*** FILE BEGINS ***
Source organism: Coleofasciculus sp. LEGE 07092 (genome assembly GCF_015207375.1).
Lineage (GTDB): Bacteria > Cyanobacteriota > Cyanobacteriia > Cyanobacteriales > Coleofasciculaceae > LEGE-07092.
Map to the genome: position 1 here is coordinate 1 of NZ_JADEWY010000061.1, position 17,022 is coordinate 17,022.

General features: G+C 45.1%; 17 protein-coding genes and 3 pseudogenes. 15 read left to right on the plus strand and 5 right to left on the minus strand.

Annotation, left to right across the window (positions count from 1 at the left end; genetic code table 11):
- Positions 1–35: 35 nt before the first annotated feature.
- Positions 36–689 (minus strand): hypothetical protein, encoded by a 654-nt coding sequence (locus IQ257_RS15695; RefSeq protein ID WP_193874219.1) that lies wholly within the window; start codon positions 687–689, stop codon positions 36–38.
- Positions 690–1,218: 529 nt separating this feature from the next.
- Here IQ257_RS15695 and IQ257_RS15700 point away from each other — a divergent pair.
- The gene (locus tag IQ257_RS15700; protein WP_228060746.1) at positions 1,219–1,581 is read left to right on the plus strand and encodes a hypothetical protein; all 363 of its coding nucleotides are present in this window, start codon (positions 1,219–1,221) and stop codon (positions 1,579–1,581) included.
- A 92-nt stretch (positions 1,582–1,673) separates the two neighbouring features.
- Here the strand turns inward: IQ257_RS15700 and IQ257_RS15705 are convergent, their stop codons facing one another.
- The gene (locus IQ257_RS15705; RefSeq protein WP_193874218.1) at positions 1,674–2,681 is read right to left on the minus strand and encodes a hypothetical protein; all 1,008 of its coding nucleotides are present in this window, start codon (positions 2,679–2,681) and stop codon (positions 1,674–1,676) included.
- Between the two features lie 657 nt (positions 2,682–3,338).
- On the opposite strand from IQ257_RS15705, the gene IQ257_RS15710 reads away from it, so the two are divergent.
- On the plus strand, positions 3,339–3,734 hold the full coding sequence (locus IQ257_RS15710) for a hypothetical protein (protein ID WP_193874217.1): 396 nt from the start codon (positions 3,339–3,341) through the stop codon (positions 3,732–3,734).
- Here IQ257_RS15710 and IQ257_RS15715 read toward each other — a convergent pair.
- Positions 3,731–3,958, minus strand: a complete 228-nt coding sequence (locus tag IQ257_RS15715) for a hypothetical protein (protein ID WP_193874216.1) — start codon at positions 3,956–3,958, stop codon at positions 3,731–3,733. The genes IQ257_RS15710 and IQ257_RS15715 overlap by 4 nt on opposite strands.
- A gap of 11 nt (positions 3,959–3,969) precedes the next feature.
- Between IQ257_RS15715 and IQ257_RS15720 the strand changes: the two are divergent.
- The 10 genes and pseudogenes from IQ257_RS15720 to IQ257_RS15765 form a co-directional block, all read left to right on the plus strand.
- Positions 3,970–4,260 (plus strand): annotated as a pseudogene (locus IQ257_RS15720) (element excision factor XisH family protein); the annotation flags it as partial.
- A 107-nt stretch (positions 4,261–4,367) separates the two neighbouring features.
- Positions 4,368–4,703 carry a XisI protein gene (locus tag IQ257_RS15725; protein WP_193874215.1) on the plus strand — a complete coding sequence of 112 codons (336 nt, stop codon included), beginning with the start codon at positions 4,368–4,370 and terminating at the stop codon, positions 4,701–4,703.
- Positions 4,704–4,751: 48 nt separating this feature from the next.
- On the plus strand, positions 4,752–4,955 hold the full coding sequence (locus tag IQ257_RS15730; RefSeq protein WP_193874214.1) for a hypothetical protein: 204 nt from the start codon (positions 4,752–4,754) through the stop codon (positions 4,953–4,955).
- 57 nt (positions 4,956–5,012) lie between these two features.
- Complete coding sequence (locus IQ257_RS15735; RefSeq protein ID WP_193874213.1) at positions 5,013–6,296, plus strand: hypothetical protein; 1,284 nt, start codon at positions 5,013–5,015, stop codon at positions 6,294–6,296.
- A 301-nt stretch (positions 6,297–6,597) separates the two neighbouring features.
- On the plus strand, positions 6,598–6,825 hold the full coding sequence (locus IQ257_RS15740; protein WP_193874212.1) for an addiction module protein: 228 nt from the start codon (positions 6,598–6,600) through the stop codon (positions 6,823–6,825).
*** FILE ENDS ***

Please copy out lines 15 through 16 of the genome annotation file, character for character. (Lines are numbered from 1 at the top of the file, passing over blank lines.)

- On the opposite strand from IQ257_RS15705, the gene IQ257_RS15710 reads away from it, so the two are divergent.
- On the plus strand, positions 3,339–3,734 hold the full coding sequence (locus IQ257_RS15710) for a hypothetical protein (protein ID WP_193874217.1): 396 nt from the start codon (positions 3,339–3,341) through the stop codon (positions 3,732–3,734).